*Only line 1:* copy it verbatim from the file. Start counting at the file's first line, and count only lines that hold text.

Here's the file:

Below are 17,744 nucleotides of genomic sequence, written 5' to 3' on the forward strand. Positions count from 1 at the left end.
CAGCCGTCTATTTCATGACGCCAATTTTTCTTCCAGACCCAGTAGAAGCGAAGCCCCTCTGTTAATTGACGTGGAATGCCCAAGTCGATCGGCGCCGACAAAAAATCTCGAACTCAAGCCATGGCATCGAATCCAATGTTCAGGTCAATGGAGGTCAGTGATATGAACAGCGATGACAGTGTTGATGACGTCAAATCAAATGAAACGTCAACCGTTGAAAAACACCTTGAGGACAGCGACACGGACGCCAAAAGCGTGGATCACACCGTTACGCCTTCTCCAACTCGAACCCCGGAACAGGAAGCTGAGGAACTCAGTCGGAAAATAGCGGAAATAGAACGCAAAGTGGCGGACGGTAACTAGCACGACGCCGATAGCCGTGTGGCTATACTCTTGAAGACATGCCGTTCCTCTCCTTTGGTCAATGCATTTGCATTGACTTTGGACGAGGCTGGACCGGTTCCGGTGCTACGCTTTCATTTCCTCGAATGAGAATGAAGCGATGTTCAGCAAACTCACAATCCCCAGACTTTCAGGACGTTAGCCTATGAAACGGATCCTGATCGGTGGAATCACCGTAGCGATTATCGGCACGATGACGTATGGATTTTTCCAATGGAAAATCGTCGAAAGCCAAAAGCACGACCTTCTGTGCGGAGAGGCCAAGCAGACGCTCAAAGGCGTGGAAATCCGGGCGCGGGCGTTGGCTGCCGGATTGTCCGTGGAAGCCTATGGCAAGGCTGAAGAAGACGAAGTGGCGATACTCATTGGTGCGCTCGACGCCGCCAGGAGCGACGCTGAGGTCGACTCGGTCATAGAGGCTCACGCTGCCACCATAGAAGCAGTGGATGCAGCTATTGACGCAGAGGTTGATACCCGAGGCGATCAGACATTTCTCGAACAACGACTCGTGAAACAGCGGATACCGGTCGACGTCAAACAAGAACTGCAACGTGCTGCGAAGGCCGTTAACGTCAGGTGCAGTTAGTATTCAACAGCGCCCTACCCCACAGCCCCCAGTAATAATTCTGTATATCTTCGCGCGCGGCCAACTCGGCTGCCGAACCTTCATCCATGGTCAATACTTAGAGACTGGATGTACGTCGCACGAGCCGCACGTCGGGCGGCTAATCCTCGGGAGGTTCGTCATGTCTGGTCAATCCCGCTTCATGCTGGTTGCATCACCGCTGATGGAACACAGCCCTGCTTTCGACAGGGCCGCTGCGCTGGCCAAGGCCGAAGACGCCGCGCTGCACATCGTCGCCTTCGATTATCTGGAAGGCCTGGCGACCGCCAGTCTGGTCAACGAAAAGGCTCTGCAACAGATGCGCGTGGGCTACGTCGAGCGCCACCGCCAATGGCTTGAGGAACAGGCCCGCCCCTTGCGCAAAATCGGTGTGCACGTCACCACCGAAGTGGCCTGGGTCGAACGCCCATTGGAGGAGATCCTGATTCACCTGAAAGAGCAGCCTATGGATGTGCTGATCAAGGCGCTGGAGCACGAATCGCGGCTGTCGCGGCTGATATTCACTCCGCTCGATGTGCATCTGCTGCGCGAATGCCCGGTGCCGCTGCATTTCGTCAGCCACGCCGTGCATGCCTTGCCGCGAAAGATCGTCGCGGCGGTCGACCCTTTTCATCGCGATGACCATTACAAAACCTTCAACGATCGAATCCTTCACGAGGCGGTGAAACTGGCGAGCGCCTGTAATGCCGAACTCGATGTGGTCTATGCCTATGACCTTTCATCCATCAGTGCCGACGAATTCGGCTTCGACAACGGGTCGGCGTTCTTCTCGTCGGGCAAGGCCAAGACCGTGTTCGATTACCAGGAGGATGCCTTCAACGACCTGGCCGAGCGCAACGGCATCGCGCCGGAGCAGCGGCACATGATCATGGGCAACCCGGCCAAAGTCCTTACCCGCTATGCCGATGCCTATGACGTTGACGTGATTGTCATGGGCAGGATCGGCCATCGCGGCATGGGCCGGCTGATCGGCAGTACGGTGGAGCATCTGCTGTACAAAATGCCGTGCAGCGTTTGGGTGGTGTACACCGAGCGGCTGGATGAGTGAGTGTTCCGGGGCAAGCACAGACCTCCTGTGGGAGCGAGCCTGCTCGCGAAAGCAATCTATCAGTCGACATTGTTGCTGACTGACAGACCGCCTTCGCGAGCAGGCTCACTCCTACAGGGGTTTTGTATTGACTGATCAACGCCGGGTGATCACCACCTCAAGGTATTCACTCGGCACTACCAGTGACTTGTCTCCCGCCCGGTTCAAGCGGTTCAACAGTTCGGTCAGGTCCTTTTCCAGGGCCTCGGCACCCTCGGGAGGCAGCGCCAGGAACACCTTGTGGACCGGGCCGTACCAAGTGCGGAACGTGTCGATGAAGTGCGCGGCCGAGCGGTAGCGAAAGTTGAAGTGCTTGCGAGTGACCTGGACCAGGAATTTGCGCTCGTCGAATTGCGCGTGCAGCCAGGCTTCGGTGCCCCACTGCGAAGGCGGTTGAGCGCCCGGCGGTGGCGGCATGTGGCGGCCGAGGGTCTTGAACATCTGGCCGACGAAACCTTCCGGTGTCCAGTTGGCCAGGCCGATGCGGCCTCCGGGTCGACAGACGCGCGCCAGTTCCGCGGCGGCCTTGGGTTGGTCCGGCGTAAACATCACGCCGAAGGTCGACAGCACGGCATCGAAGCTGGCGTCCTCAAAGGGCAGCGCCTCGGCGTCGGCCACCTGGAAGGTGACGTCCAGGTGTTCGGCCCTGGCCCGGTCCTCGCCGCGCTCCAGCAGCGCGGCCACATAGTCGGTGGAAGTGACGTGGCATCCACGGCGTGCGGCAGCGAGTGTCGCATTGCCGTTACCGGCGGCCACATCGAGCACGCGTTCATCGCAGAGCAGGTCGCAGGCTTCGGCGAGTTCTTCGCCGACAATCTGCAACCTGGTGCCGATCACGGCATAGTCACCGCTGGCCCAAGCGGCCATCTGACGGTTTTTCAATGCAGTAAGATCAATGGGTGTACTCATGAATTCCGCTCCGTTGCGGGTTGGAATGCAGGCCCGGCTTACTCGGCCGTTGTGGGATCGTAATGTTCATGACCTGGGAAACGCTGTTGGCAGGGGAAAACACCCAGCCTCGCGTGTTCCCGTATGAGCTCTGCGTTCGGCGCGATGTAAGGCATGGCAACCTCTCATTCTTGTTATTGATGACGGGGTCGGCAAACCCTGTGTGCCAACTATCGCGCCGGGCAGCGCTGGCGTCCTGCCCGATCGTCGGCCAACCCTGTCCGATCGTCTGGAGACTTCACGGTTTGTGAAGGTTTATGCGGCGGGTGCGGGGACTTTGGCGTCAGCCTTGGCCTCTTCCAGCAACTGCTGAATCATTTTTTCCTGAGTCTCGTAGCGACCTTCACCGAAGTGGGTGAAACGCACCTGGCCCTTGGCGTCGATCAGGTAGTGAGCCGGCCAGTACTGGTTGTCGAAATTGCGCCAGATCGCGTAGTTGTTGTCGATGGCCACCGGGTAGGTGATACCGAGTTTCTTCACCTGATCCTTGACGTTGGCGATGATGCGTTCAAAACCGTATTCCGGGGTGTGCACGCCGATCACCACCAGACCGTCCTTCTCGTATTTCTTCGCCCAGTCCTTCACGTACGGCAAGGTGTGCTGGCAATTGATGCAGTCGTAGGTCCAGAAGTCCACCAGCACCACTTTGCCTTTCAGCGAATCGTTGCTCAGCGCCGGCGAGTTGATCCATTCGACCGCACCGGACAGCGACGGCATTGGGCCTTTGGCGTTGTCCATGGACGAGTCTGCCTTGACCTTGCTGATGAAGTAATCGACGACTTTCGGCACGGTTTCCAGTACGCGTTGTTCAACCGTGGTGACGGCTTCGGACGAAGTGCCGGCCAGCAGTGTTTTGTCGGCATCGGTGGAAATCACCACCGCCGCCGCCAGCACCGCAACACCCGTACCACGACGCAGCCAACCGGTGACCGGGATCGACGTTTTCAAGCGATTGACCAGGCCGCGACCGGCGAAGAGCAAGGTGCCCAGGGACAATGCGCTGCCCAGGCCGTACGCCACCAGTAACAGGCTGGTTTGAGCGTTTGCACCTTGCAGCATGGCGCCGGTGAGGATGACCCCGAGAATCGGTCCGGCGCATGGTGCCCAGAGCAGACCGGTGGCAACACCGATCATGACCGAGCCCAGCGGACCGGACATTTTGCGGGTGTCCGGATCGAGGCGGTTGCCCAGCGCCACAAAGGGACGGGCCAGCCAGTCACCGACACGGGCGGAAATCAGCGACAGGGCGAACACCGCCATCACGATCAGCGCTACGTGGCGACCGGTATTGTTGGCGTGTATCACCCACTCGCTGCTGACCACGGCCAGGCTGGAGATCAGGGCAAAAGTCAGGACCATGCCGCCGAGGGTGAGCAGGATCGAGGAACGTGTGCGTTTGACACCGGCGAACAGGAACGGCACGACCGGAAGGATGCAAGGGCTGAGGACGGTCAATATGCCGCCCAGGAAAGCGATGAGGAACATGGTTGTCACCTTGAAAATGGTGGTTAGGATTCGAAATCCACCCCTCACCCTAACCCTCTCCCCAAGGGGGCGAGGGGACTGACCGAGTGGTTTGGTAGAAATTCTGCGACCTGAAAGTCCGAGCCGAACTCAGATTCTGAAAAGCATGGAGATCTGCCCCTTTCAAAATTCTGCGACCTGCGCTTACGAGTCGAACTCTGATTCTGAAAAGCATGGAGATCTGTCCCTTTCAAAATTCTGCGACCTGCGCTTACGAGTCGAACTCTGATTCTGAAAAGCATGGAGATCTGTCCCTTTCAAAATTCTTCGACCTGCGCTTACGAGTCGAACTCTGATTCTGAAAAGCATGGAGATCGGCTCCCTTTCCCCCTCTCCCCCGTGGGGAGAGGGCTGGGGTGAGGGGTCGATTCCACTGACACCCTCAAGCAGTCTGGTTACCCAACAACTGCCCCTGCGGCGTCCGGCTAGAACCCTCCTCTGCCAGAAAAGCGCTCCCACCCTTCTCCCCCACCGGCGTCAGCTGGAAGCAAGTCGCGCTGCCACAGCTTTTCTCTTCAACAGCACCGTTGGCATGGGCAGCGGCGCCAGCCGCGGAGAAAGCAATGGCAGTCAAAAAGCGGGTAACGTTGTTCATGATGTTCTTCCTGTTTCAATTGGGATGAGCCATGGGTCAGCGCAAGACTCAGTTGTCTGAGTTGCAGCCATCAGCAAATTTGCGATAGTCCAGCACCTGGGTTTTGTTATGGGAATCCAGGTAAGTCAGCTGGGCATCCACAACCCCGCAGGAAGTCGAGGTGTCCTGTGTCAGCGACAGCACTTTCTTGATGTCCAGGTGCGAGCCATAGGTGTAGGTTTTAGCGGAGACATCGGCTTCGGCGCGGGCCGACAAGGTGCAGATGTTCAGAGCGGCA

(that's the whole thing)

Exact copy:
Below are 17,744 nucleotides of genomic sequence, written 5' to 3' on the forward strand. Positions count from 1 at the left end.